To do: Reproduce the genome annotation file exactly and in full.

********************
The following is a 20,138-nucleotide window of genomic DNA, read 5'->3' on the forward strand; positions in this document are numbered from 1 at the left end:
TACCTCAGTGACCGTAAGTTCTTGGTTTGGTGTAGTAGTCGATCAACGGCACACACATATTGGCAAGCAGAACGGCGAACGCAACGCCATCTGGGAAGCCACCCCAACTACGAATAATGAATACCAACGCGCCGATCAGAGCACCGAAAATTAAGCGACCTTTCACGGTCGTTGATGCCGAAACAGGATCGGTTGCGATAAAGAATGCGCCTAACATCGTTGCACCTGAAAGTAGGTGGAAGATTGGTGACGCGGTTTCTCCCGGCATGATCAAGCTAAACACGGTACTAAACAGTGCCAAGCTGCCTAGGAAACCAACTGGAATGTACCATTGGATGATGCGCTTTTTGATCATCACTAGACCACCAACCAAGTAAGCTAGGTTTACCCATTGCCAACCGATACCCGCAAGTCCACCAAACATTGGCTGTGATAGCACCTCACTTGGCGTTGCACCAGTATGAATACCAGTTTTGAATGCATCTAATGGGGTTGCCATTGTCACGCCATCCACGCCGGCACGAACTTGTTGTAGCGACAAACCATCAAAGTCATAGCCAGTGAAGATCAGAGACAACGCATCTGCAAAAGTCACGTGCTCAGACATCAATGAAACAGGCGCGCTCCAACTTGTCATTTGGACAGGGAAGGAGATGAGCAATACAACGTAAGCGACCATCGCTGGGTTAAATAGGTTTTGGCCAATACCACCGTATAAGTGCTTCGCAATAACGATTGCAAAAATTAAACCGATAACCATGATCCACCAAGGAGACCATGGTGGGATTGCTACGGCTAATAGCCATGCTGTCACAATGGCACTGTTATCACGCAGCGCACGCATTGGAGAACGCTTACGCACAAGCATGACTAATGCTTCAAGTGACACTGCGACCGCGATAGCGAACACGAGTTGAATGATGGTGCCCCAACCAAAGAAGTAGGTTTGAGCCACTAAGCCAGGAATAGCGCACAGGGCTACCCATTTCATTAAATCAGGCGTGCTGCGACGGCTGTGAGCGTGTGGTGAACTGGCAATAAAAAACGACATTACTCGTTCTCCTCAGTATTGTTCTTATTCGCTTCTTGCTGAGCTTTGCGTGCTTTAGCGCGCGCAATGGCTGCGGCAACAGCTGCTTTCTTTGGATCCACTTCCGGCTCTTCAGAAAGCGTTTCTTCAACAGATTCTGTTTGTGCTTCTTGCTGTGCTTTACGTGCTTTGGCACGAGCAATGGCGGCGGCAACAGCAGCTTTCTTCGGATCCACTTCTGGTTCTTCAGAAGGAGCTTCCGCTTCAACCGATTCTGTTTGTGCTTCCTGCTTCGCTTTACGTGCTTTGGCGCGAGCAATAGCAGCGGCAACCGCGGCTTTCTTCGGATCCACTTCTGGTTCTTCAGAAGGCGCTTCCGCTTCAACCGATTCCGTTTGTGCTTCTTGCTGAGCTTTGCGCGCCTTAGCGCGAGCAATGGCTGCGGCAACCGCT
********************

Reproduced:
The following is a 20,138-nucleotide window of genomic DNA, read 5'->3' on the forward strand; positions in this document are numbered from 1 at the left end:
TACCTCAGTGACCGTAAGTTCTTGGTTTGGTGTAGTAGTCGATCAACGGCACACACATATTGGCAAGCAGAACGGCGAACGCAACGCCATCTGGGAAGCCACCCCAACTACGAATAATGAATACCAACGCGCCGATCAGAGCACCGAAAATTAAGCGACCTTTCACGGTCGTTGATGCCGAAACAGGATCGGTTGCGATAAAGAATGCGCCTAACATCGTTGCACCTGAAAGTAGGTGGAAGATTGGTGACGCGGTTTCTCCCGGCATGATCAAGCTAAACACGGTACTAAACAGTGCCAAGCTGCCTAGGAAACCAACTGGAATGTACCATTGGATGATGCGCTTTTTGATCATCACTAGACCACCAACCAAGTAAGCTAGGTTTACCCATTGCCAACCGATACCCGCAAGTCCACCAAACATTGGCTGTGATAGCACCTCACTTGGCGTTGCACCAGTATGAATACCAGTTTTGAATGCATCTAATGGGGTTGCCATTGTCACGCCATCCACGCCGGCACGAACTTGTTGTAGCGACAAACCATCAAAGTCATAGCCAGTGAAGATCAGAGACAACGCATCTGCAAAAGTCACGTGCTCAGACATCAATGAAACAGGCGCGCTCCAACTTGTCATTTGGACAGGGAAGGAGATGAGCAATACAACGTAAGCGACCATCGCTGGGTTAAATAGGTTTTGGCCAATACCACCGTATAAGTGCTTCGCAATAACGATTGCAAAAATTAAACCGATAACCATGATCCACCAAGGAGACCATGGTGGGATTGCTACGGCTAATAGCCATGCTGTCACAATGGCACTGTTATCACGCAGCGCACGCATTGGAGAACGCTTACGCACAAGCATGACTAATGCTTCAAGTGACACTGCGACCGCGATAGCGAACACGAGTTGAATGATGGTGCCCCAACCAAAGAAGTAGGTTTGAGCCACTAAGCCAGGAATAGCGCACAGGGCTACCCATTTCATTAAATCAGGCGTGCTGCGACGGCTGTGAGCGTGTGGTGAACTGGCAATAAAAAACGACATTACTCGTTCTCCTCAGTATTGTTCTTATTCGCTTCTTGCTGAGCTTTGCGTGCTTTAGCGCGCGCAATGGCTGCGGCAACAGCTGCTTTCTTTGGATCCACTTCCGGCTCTTCAGAAAGCGTTTCTTCAACAGATTCTGTTTGTGCTTCTTGCTGTGCTTTACGTGCTTTGGCACGAGCAATGGCGGCGGCAACAGCAGCTTTCTTCGGATCCACTTCTGGTTCTTCAGAAGGAGCTTCCGCTTCAACCGATTCTGTTTGTGCTTCCTGCTTCGCTTTACGTGCTTTGGCGCGAGCAATAGCAGCGGCAACCGCGGCTTTCTTCGGATCCACTTCTGGTTCTTCAGAAGGCGCTTCCGCTTCAACCGATTCCGTTTGTGCTTCTTGCTGAGCTTTGCGCGCCTTAGCGCGAGCAATGGCTGCGGCAACCGCT